As Russia’s invasion of Ukraine continues, the display of sunflowers has been one of many acts of solidarity that the international community has taken to show support for the Ukrainian people.
Jill Biden, the First Lady of the United States, wore a gown with a sunshiny hemline at the State of the Union. From Mexico City to Caracas, protesters held up sunflowers as they took to the street to condemn Russia’s actions. In London, sunflowers poke out of the barricades in front of the building housing Sunflowers for Peace, a charity organizing aid for Ukrainian residents, while in Reno, Nev., they emerge from a public art piece that spells out “BELIEVE.”
The awareness about the connection between Ukraine and sunflowers has increased worldwide since February 24, when the media outlet reported the incident. Ukraine WorldShare a videoOn Twitter, a Ukrainian woman from Henychesk gave sunflower seeds to Russian soldiers. She also instructed them to keep the seeds in their pockets to ensure that the flowers grow wherever they go. It has been viewed over 200,000 times. 8.6 million viewsIt was shared on Twitter on February 24, 2019, and John Oliver, comedian, featured it there Last Week Tonight.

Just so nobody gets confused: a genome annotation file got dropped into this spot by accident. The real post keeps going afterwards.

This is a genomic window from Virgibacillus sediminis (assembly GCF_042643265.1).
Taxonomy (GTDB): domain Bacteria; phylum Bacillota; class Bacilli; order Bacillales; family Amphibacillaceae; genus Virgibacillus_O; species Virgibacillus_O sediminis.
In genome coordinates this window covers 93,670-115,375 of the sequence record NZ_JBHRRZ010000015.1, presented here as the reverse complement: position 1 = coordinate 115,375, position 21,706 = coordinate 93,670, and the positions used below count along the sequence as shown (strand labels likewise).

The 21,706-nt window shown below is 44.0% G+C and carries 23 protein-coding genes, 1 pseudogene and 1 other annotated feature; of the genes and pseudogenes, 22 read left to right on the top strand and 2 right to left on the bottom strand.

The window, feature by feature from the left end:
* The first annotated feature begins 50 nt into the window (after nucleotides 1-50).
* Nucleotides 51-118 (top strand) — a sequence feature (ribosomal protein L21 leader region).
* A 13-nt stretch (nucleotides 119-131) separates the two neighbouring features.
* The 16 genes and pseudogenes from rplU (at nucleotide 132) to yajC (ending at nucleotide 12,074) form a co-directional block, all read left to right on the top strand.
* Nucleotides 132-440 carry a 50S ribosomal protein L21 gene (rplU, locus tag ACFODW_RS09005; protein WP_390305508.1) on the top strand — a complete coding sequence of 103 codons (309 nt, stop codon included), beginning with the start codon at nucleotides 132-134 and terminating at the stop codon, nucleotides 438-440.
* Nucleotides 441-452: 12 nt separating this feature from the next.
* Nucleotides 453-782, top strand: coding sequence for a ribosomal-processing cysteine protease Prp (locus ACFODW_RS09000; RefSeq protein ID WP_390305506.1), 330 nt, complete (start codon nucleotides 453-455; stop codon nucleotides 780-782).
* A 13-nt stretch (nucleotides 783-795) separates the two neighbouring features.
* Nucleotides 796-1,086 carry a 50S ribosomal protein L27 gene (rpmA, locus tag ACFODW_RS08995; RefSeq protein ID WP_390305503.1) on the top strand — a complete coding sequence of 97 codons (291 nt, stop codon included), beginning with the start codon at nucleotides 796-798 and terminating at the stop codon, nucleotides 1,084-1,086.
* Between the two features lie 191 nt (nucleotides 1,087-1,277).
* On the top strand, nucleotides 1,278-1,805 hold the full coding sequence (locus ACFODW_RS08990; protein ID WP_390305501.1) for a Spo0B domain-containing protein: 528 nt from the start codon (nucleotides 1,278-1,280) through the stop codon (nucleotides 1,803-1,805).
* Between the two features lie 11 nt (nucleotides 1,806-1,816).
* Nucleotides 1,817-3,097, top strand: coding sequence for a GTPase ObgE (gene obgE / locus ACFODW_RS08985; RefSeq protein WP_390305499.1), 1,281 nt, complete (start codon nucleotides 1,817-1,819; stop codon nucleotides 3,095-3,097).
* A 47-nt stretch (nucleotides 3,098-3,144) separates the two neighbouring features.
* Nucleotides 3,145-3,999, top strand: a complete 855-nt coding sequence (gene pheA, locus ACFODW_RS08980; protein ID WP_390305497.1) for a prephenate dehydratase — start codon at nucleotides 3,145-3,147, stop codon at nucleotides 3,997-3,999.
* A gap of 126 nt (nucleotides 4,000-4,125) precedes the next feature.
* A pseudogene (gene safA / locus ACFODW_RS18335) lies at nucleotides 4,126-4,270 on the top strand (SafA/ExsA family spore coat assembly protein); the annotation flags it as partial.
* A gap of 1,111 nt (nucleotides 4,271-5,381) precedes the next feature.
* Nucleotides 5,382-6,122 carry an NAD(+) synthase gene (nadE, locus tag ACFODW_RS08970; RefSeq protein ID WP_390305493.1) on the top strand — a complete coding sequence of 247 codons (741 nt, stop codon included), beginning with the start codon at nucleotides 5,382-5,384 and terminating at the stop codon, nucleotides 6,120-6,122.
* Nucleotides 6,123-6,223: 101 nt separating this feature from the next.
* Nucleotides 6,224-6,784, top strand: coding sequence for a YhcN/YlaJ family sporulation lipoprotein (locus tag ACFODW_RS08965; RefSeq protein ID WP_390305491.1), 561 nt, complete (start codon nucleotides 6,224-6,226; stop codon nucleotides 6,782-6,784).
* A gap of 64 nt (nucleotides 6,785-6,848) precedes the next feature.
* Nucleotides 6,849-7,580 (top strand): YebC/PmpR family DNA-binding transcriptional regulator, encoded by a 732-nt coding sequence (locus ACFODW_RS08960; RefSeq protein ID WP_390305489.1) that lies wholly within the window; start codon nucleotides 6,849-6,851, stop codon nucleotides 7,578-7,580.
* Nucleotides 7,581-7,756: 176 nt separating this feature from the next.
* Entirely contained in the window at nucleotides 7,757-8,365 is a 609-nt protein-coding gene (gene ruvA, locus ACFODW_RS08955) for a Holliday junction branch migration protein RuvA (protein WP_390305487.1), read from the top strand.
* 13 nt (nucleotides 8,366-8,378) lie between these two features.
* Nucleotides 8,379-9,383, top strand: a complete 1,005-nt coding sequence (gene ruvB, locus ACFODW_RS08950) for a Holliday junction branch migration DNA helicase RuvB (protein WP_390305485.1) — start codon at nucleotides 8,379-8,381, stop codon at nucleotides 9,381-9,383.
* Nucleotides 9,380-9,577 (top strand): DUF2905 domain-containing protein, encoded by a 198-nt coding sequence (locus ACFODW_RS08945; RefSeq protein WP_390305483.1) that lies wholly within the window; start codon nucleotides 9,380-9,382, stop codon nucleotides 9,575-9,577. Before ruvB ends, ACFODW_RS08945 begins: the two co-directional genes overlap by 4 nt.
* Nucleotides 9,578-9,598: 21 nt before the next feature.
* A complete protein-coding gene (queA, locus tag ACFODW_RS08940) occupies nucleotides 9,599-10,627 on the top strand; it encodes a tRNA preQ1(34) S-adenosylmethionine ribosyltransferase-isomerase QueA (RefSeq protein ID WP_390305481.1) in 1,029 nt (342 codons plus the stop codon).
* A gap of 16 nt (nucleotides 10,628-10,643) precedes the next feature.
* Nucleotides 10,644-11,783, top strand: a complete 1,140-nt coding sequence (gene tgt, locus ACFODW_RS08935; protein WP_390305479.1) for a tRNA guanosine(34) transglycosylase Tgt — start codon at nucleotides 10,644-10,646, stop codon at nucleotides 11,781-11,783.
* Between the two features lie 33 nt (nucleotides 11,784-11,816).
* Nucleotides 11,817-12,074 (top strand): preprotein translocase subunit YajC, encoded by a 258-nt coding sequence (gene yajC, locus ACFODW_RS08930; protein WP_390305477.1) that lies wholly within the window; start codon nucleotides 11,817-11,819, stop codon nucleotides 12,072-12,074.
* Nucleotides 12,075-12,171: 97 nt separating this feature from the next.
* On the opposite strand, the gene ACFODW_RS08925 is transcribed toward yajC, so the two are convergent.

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However, the history of the flower in America is much longer. Sunflowers—soniashnyk in Ukrainian—have been grown in Ukraine since the mid-18th century, according to a 1993 Encyclopedia of Ukraine. At the time of the book’s publication, sunflower seeds were the country’s most popular snack. The flower can also be used to boost the economy. Russia, Ukraine, and Russia both supply this flower. 70–80% of the world’s sunflower oil exports.
“The ubiquitous presence of the sunflower in the villages and countryside of Ukraine has made it an unofficial national symbol,” the encyclopedia says.
Throughout Ukraine’s history, the flower has been used as a symbol of peace. In June 1996, to celebrate Ukraine giving up nuclear weapons, U.S., Russian and Ukrainian defense ministers planted sunflowers in a ceremony at southern Ukraine’s Pervomaysk missile base.
“The ceremony celebrated Ukraine’s abandonment of the world’s third-largest nuclear arsenal, which it inherited in the 1991 collapse of the Soviet Union,” the Washington Post It was reported then. “It also marked the near completion of a primary U.S. strategic goal since the Soviet breakup: to gather all ex-Soviet nuclear weapons in Russia, thus avoiding a proliferation of nuclear powers.”
Even though the ceremony took place more than 25 year ago, Russian and Ukrainian officials are still at war. However, the significance of the sunflowers’ symbols as peace icons hasn’t changed. Leaders must plant sunflower seeds again to ensure a better future.
Abby Vesoulis reporting